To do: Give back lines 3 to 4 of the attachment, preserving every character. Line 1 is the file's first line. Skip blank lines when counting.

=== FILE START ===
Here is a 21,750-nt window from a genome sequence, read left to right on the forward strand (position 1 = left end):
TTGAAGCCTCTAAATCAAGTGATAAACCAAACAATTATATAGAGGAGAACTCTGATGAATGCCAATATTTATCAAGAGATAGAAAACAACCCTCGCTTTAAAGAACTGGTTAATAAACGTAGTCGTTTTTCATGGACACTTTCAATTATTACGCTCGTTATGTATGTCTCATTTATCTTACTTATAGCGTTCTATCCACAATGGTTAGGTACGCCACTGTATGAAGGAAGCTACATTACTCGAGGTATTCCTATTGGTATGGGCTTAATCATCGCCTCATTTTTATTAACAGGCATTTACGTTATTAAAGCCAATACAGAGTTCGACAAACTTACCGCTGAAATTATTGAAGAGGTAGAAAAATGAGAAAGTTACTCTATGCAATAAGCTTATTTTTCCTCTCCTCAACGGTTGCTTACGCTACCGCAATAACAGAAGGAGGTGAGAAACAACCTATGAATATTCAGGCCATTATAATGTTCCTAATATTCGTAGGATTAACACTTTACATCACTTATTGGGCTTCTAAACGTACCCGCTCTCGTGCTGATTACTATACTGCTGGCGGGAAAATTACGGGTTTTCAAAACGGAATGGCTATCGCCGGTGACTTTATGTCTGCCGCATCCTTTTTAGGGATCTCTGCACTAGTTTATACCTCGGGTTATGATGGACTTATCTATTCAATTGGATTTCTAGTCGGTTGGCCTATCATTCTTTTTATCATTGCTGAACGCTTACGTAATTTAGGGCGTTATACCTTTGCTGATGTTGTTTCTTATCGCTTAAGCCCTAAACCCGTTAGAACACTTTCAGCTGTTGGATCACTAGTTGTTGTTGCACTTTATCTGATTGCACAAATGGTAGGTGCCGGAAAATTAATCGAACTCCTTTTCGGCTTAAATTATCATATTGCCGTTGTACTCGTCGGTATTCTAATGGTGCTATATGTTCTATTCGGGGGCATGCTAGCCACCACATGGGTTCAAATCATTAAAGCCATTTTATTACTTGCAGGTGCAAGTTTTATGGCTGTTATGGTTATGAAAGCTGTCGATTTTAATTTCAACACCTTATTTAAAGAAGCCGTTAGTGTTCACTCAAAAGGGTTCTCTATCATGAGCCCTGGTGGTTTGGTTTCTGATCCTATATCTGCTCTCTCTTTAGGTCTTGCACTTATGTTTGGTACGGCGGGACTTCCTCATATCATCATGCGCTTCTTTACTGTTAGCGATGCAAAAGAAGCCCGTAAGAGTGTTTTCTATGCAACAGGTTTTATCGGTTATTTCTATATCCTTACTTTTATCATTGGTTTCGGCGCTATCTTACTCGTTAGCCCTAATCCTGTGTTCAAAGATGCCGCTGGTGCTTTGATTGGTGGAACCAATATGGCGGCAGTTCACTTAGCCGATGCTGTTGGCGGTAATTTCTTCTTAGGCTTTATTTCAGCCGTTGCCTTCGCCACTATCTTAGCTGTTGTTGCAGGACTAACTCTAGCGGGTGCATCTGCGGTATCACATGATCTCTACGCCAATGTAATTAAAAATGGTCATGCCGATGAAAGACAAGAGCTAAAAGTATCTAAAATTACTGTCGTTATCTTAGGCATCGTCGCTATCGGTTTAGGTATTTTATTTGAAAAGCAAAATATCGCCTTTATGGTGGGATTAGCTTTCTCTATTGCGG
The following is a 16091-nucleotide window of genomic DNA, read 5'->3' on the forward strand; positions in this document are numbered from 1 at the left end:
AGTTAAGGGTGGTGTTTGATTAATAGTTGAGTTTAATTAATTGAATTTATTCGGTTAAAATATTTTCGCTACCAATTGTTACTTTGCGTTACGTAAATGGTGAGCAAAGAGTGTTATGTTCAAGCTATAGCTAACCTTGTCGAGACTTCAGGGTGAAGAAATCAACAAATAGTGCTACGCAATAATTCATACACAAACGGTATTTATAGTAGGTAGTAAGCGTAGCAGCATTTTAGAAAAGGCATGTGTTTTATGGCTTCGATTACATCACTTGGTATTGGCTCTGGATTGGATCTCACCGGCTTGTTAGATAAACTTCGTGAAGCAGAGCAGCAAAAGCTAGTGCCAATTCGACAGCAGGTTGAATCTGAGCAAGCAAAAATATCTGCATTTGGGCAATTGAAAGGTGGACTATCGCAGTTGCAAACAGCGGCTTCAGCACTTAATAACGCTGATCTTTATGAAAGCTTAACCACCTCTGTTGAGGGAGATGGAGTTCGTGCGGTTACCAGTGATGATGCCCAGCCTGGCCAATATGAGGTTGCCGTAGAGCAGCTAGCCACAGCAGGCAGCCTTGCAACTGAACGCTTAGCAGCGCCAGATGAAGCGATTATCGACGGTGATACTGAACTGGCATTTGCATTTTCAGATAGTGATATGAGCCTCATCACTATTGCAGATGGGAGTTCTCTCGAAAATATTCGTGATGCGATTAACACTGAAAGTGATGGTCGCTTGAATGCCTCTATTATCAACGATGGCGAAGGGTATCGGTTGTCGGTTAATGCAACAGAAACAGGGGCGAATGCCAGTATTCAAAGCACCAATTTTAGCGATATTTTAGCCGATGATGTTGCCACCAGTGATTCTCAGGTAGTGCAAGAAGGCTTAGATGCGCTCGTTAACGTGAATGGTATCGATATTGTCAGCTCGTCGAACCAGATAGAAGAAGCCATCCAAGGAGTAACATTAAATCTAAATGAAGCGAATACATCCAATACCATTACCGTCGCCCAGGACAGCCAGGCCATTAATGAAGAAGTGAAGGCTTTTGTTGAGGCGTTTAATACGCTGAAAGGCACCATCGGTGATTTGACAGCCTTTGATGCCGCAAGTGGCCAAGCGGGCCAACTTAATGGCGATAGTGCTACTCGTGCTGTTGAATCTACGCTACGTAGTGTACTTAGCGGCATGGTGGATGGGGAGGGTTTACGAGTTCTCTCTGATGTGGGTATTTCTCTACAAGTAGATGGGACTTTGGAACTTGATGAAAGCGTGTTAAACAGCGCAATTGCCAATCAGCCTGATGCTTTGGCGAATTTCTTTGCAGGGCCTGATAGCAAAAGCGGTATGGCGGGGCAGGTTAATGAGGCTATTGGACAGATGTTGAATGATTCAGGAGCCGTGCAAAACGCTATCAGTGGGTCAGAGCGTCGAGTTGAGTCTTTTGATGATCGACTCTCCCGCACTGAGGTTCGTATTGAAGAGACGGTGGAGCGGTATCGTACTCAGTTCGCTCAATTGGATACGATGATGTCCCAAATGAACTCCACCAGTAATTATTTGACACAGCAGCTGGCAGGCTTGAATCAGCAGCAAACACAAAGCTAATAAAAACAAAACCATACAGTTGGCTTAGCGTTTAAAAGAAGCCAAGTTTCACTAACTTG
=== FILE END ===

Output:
The following is a 16091-nucleotide window of genomic DNA, read 5'->3' on the forward strand; positions in this document are numbered from 1 at the left end:
AGTTAAGGGTGGTGTTTGATTAATAGTTGAGTTTAATTAATTGAATTTATTCGGTTAAAATATTTTCGCTACCAATTGTTACTTTGCGTTACGTAAATGGTGAGCAAAGAGTGTTATGTTCAAGCTATAGCTAACCTTGTCGAGACTTCAGGGTGAAGAAATCAACAAATAGTGCTACGCAATAATTCATACACAAACGGTATTTATAGTAGGTAGTAAGCGTAGCAGCATTTTAGAAAAGGCATGTGTTTTATGGCTTCGATTACATCACTTGGTATTGGCTCTGGATTGGATCTCACCGGCTTGTTAGATAAACTTCGTGAAGCAGAGCAGCAAAAGCTAGTGCCAATTCGACAGCAGGTTGAATCTGAGCAAGCAAAAATATCTGCATTTGGGCAATTGAAAGGTGGACTATCGCAGTTGCAAACAGCGGCTTCAGCACTTAATAACGCTGATCTTTATGAAAGCTTAACCACCTCTGTTGAGGGAGATGGAGTTCGTGCGGTTACCAGTGATGATGCCCAGCCTGGCCAATATGAGGTTGCCGTAGAGCAGCTAGCCACAGCAGGCAGCCTTGCAACTGAACGCTTAGCAGCGCCAGATGAAGCGATTATCGACGGTGATACTGAACTGGCATTTGCATTTTCAGATAGTGATATGAGCCTCATCACTATTGCAGATGGGAGTTCTCTCGAAAATATTCGTGATGCGATTAACACTGAAAGTGATGGTCGCTTGAATGCCTCTATTATCAACGATGGCGAAGGGTATCGGTTGTCGGTTAATGCAACAGAAACAGGGGCGAATGCCAGTATTCAAAGCACCAATTTTAGCGATATTTTAGCCGATGATGTTGCCACCAGTGATTCTCAGGTAGTGCAAGAAGGCTTAGATGCGCTCGTTAACGTGAATGGTATCGATATTGTCAGCTCGTCGAACCAGATAGAAGAAGCCATCCAAGGAGTAACATTAAATCTAAATGAAGCGAATACATCCAATACCATTACCGTCGCCCAGGACAGCCAGGCCATTAATGAAGAAGTGAAGGCTTTTGTTGAGGCGTTTAATACGCTGAAAGGCACCATCGGTGATTTGACAGCCTTTGATGCCGCAAGTGGCCAAGCGGGCCAACTTAATGGCGATAGTGCTACTCGTGCTGTTGAATCTACGCTACGTAGTGTACTTAGCGGCATGGTGGATGGGGAGGGTTTACGAGTTCTCTCTGATGTGGGTATTTCTCTACAAGTAGATGGGACTTTGGAACTTGATGAAAGCGTGTTAAACAGCGCAATTGCCAATCAGCCTGATGCTTTGGCGAATTTCTTTGCAGGGCCTGATAGCAAAAGCGGTATGGCGGGGCAGGTTAATGAGGCTATTGGACAGATGTTGAATGATTCAGGAGCCGTGCAAAACGCTATCAGTGGGTCAGAGCGTCGAGTTGAGTCTTTTGATGATCGACTCTCCCGCACTGAGGTTCGTATTGAAGAGACGGTGGAGCGGTATCGTACTCAGTTCGCTCAATTGGATACGATGATGTCCCAAATGAACTCCACCAGTAATTATTTGACACAGCAGCTGGCAGGCTTGAATCAGCAGCAAACACAAAGCTAATAAAAACAAAACCATACAGTTGGCTTAGCGTTTAAAAGAAGCCAAGTTTCACTAACTTG